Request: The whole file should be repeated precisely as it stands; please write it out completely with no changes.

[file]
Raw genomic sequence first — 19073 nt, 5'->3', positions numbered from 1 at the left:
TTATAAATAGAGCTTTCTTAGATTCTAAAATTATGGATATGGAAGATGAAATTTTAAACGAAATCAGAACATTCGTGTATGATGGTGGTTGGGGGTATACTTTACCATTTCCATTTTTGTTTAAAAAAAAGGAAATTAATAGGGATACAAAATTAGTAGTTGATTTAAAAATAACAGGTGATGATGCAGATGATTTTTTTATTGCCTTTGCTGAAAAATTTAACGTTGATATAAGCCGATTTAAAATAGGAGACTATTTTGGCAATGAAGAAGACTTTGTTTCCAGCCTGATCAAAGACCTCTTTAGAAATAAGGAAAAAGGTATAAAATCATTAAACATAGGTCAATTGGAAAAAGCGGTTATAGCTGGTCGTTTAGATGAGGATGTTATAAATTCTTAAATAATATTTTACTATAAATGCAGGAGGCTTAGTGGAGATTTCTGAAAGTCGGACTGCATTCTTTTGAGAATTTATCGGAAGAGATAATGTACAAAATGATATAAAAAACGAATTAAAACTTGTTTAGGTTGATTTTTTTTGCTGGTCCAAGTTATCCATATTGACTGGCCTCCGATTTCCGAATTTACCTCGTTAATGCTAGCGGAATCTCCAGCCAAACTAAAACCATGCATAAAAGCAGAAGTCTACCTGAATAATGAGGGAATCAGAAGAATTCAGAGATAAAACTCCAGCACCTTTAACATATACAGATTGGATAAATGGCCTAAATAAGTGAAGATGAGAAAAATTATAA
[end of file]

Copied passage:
Raw genomic sequence first — 19073 nt, 5'->3', positions numbered from 1 at the left:
TTATAAATAGAGCTTTCTTAGATTCTAAAATTATGGATATGGAAGATGAAATTTTAAACGAAATCAGAACATTCGTGTATGATGGTGGTTGGGGGTATACTTTACCATTTCCATTTTTGTTTAAAAAAAAGGAAATTAATAGGGATACAAAATTAGTAGTTGATTTAAAAATAACAGGTGATGATGCAGATGATTTTTTTATTGCCTTTGCTGAAAAATTTAACGTTGATATAAGCCGATTTAAAATAGGAGACTATTTTGGCAATGAAGAAGACTTTGTTTCCAGCCTGATCAAAGACCTCTTTAGAAATAAGGAAAAAGGTATAAAATCATTAAACATAGGTCAATTGGAAAAAGCGGTTATAGCTGGTCGTTTAGATGAGGATGTTATAAATTCTTAAATAATATTTTACTATAAATGCAGGAGGCTTAGTGGAGATTTCTGAAAGTCGGACTGCATTCTTTTGAGAATTTATCGGAAGAGATAATGTACAAAATGATATAAAAAACGAATTAAAACTTGTTTAGGTTGATTTTTTTTGCTGGTCCAAGTTATCCATATTGACTGGCCTCCGATTTCCGAATTTACCTCGTTAATGCTAGCGGAATCTCCAGCCAAACTAAAACCATGCATAAAAGCAGAAGTCTACCTGAATAATGAGGGAATCAGAAGAATTCAGAGATAAAACTCCAGCACCTTTAACATATACAGATTGGATAAATGGCCTAAATAAGTGAAGATGAGAAAAATTATAA